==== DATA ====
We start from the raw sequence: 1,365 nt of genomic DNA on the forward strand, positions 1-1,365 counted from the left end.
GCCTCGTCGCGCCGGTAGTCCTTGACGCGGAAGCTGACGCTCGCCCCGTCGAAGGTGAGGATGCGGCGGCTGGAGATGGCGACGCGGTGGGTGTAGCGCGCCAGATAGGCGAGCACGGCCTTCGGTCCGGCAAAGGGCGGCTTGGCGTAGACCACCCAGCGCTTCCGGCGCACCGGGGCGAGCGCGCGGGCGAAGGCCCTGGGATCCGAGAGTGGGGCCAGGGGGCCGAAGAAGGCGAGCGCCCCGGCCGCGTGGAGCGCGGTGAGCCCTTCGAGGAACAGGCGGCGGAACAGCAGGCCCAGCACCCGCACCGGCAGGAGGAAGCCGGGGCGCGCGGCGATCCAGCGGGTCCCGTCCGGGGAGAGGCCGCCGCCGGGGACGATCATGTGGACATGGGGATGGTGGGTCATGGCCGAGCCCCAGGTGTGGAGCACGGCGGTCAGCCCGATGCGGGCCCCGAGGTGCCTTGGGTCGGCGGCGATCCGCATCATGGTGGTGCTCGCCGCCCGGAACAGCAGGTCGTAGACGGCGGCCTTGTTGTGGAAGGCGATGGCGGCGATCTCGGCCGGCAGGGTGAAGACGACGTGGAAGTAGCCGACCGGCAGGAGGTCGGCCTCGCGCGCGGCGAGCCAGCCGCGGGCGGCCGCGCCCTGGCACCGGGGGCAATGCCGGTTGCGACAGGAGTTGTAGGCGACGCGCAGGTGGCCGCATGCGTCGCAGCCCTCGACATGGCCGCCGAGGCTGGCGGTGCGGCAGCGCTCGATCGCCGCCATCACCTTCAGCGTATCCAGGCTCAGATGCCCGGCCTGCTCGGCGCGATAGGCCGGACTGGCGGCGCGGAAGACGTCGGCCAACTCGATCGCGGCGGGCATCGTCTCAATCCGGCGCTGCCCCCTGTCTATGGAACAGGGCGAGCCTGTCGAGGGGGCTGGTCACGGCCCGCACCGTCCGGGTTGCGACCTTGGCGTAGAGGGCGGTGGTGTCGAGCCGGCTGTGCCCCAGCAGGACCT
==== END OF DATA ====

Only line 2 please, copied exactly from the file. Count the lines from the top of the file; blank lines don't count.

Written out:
GCCTCGTCGCGCCGGTAGTCCTTGACGCGGAAGCTGACGCTCGCCCCGTCGAAGGTGAGGATGCGGCGGCTGGAGATGGCGACGCGGTGGGTGTAGCGCGCCAGATAGGCGAGCACGGCCTTCGGTCCGGCAAAGGGCGGCTTGGCGTAGACCACCCAGCGCTTCCGGCGCACCGGGGCGAGCGCGCGGGCGAAGGCCCTGGGATCCGAGAGTGGGGCCAGGGGGCCGAAGAAGGCGAGCGCCCCGGCCGCGTGGAGCGCGGTGAGCCCTTCGAGGAACAGGCGGCGGAACAGCAGGCCCAGCACCCGCACCGGCAGGAGGAAGCCGGGGCGCGCGGCGATCCAGCGGGTCCCGTCCGGGGAGAGGCCGCCGCCGGGGACGATCATGTGGACATGGGGATGGTGGGTCATGGCCGAGCCCCAGGTGTGGAGCACGGCGGTCAGCCCGATGCGGGCCCCGAGGTGCCTTGGGTCGGCGGCGATCCGCATCATGGTGGTGCTCGCCGCCCGGAACAGCAGGTCGTAGACGGCGGCCTTGTTGTGGAAGGCGATGGCGGCGATCTCGGCCGGCAGGGTGAAGACGACGTGGAAGTAGCCGACCGGCAGGAGGTCGGCCTCGCGCGCGGCGAGCCAGCCGCGGGCGGCCGCGCCCTGGCACCGGGGGCAATGCCGGTTGCGACAGGAGTTGTAGGCGACGCGCAGGTGGCCGCATGCGTCGCAGCCCTCGACATGGCCGCCGAGGCTGGCGGTGCGGCAGCGCTCGATCGCCGCCATCACCTTCAGCGTATCCAGGCTCAGATGCCCGGCCTGCTCGGCGCGATAGGCCGGACTGGCGGCGCGGAAGACGTCGGCCAACTCGATCGCGGCGGGCATCGTCTCAATCCGGCGCTGCCCCCTGTCTATGGAACAGGGCGAGCCTGTCGAGGGGGCTGGTCACGGCCCGCACCGTCCGGGTTGCGACCTTGGCGTAGAGGGCGGTGGTGTCGAGCCGGCTGTGCCCCAGCAGGACCT